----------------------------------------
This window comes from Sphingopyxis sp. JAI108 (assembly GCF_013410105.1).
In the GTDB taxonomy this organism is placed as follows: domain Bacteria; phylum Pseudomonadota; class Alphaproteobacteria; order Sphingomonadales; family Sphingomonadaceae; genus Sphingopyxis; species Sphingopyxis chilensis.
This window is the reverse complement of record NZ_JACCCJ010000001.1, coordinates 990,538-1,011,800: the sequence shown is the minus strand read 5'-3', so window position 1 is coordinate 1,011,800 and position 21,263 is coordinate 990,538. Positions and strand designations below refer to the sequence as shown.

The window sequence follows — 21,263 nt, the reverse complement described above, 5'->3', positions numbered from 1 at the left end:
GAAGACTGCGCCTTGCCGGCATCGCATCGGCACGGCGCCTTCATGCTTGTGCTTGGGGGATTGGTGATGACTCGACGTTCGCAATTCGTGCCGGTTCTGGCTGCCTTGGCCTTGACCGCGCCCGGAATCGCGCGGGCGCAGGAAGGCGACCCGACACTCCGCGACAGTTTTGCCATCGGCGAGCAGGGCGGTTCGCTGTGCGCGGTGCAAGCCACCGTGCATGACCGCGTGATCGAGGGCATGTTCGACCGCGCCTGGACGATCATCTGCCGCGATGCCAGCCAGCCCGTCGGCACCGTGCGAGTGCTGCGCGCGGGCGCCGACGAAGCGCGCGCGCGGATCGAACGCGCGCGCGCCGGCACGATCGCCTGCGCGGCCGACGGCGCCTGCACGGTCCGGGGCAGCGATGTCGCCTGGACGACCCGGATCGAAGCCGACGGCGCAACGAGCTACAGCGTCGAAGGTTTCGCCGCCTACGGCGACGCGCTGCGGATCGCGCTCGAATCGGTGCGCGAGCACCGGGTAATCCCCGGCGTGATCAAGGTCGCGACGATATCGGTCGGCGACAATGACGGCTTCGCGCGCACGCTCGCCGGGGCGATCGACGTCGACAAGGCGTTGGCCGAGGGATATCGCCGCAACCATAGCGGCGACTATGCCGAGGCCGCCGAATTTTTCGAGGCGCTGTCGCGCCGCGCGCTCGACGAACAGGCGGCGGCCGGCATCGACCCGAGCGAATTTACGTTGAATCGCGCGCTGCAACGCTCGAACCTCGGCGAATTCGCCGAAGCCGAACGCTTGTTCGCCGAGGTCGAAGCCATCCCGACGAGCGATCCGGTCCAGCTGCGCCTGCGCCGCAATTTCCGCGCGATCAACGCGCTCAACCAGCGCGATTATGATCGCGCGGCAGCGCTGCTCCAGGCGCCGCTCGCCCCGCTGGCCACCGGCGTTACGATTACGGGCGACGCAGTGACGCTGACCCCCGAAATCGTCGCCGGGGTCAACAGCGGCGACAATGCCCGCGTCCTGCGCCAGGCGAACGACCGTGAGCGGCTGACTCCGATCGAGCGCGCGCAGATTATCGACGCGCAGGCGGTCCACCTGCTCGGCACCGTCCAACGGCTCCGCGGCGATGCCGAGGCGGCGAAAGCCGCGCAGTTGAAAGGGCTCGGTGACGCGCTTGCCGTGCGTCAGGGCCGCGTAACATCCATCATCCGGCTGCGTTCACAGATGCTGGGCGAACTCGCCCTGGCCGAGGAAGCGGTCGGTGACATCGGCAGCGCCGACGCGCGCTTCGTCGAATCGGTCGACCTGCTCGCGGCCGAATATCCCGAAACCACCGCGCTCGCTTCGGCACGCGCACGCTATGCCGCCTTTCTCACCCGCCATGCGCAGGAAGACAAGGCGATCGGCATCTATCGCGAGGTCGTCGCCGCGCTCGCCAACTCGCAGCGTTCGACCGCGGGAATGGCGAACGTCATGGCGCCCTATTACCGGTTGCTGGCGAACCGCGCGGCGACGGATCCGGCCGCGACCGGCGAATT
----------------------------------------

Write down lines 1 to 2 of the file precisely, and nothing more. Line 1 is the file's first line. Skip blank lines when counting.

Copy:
This window comes from Sphingopyxis sp. JAI108 (assembly GCF_013410105.1).
In the GTDB taxonomy this organism is placed as follows: domain Bacteria; phylum Pseudomonadota; class Alphaproteobacteria; order Sphingomonadales; family Sphingomonadaceae; genus Sphingopyxis; species Sphingopyxis chilensis.